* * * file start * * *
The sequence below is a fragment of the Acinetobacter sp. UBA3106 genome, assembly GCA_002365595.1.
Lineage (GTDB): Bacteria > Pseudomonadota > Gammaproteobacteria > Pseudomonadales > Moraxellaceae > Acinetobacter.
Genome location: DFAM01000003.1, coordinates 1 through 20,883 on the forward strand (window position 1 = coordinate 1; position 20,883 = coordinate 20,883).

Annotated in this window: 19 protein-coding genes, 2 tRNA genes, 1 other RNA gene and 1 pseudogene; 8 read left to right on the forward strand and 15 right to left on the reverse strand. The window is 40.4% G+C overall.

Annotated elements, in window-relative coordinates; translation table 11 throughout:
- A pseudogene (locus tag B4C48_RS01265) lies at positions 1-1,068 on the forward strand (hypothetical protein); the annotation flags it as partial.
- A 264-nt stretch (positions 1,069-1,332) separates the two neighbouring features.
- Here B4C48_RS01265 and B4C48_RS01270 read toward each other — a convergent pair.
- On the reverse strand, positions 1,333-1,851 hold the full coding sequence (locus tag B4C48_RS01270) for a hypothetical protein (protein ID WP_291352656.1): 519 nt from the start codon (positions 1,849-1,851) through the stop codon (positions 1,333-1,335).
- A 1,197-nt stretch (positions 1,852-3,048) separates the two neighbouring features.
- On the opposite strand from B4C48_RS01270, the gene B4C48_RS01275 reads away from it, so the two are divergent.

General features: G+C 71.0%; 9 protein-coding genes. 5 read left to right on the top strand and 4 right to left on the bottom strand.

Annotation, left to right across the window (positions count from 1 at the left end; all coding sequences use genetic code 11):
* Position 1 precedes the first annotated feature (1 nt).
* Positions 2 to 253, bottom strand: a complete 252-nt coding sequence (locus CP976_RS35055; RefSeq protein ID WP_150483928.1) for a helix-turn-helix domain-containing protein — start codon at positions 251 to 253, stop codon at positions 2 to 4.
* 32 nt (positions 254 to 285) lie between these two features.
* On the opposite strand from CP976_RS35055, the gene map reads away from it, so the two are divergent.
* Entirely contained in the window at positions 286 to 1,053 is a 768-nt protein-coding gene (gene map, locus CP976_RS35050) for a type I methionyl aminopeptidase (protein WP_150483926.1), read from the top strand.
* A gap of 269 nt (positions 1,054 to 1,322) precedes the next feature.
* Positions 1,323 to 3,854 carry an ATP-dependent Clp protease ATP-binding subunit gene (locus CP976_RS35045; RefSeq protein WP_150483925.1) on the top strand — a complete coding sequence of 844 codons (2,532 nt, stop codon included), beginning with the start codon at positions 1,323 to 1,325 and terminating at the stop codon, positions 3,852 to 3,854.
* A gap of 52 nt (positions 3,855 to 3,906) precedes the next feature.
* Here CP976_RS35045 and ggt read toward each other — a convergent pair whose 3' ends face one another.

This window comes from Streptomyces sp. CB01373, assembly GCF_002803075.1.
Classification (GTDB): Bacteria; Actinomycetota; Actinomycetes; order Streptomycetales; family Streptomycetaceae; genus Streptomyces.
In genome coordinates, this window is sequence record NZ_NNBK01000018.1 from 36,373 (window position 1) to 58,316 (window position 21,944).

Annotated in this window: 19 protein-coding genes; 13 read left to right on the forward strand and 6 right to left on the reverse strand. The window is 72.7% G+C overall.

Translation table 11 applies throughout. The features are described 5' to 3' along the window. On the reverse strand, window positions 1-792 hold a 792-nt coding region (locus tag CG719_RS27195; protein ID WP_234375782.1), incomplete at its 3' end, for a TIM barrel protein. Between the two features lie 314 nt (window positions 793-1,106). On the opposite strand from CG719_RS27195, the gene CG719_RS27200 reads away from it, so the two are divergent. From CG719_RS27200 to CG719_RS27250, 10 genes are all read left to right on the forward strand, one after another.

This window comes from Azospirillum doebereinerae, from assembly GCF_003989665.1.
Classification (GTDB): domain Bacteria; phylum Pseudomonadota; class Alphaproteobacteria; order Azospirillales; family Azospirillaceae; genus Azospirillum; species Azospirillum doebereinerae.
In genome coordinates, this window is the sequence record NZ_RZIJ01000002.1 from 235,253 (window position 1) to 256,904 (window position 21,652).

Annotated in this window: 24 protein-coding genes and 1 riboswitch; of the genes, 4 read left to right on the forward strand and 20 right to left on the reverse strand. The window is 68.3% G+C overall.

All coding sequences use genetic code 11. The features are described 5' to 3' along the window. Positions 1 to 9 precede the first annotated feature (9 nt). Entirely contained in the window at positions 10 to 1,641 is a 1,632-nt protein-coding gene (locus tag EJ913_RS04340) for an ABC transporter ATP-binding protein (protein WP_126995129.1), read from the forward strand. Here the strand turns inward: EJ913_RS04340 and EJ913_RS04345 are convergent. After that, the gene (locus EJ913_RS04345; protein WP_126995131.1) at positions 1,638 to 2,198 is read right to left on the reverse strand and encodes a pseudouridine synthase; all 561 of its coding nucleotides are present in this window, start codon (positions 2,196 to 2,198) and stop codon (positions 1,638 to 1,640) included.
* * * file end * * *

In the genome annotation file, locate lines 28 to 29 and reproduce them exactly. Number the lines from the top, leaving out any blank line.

This window comes from Azospirillum doebereinerae, from assembly GCF_003989665.1.
Classification (GTDB): domain Bacteria; phylum Pseudomonadota; class Alphaproteobacteria; order Azospirillales; family Azospirillaceae; genus Azospirillum; species Azospirillum doebereinerae.